The announcement resulted from the FDA’s request for manufacturing, administration, and patient monitoring information.
In its first-quarter earnings call, pharmaceutical company Novo Nordisk reported that the US Food and Drug Administration (FDA) has rejected the company's application for its investigational antibody, concizumab.1
The FDA asked for additional information about the drug's manufacturing process and the company's system “for monitoring and dosing patients to ensure that the treatment is administered correctly,” according to Martin Lange, Novo's Executive Vice President and Head of Development.
Concizumab has been proposed for prophylactic treatment of hemophilia A and B. The treatment is a monoclonal antibody that targets the tissue factor pathway inhibitor protein, which plays a role in coagulation.2
An anti-tissue factor pathway inhibitor (TFPI) antibody, conzizumab was designed as a once-daily prophylactic treatment that is also administered subcutaneously for every hemophilia type.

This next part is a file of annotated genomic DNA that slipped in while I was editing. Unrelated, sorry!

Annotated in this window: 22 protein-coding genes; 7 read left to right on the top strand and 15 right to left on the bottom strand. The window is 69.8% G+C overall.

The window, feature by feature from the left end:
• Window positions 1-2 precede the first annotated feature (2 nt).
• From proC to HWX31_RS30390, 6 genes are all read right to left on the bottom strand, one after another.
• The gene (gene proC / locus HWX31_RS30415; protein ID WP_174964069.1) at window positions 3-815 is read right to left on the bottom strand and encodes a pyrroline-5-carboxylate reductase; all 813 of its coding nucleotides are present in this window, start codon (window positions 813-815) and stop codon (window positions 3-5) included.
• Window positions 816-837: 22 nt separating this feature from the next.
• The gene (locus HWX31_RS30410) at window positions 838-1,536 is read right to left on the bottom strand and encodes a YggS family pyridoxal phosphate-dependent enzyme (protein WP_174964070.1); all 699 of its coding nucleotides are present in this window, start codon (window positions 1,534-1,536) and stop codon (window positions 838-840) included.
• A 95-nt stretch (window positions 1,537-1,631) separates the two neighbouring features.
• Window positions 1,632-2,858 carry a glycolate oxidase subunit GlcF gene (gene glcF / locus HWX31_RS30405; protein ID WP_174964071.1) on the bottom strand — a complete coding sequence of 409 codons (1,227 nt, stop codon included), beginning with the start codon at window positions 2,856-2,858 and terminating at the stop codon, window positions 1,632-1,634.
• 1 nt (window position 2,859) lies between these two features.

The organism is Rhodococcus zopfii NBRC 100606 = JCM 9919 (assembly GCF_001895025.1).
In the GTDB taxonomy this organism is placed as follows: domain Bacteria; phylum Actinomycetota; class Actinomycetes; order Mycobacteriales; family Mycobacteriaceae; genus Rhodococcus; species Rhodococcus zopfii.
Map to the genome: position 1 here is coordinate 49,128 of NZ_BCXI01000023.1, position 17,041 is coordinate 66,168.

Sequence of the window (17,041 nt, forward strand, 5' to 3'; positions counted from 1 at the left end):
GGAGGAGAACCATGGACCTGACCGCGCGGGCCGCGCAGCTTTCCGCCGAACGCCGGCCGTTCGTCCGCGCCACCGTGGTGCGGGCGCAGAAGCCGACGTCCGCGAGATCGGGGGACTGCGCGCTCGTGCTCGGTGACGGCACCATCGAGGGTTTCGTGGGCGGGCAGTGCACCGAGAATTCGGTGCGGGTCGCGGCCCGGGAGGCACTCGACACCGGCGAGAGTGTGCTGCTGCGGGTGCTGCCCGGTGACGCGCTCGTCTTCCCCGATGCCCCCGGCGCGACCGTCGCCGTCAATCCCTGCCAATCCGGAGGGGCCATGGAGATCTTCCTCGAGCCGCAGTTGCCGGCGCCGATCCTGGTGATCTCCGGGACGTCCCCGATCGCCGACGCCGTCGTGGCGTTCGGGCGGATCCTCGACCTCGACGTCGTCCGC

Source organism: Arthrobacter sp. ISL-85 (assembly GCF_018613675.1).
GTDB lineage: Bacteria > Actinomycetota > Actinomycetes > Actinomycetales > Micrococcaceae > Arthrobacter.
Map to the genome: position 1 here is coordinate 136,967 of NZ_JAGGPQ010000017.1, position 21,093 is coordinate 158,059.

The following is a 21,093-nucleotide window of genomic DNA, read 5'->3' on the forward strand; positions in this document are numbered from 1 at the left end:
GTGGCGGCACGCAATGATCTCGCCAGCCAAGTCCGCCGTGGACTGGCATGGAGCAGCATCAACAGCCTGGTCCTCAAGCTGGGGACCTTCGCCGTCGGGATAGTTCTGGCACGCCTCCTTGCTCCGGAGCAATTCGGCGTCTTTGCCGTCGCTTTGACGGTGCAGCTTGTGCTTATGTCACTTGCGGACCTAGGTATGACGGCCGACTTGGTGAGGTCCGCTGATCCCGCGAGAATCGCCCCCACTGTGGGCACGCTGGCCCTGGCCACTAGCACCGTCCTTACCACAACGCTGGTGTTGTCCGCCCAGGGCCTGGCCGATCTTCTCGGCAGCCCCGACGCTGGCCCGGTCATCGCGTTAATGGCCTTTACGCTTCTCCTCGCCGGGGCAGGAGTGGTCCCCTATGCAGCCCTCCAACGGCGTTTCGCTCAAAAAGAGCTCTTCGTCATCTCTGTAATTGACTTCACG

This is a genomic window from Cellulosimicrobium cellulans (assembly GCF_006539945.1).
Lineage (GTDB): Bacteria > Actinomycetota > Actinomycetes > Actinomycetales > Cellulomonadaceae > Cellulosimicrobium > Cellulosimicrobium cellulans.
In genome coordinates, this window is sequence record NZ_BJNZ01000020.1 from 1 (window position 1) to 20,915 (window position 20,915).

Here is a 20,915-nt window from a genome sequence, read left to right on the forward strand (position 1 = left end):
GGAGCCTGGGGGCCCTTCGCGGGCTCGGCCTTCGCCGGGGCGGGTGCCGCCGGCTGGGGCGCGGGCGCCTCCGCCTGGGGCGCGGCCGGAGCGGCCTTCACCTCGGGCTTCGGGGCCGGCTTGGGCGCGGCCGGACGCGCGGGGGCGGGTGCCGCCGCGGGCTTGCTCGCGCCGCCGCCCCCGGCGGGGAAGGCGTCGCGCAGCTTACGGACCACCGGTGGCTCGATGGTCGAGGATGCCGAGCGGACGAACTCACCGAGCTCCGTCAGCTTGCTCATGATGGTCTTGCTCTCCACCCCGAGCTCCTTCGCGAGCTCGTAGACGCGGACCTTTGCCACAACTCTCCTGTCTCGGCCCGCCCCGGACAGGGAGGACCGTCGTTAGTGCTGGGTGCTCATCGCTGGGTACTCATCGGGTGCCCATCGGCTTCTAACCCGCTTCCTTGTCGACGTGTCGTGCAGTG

In July 2022, Novo posted positive phase 3 data from the Explorer7 trial that showed strong results for concizumab in reduction of spontaneous and traumatic bleeds
The data, which was presented at the International Society of Thrombosis and Haemostasis Annual Congress (ISTH 2022) last year, showed an 86% reduction in treated spontaneous and traumatic bleeds when those with inhibitors were on concizumab prophylaxis.
In 2020, Novo paused three concizumab trials after 3 patients developed non-fatal thrombotic events, and later resumed the phase 3 studies of the drug after working with regulatory authorities.
The hemophilia market is currently dominated by Roche's emicizumab (Hemlibra), a bispecific factor IXa- and factor X-directed antibody made to activate the natural coagulation cascade and restore the blood clotting process for those with hemophilia A.3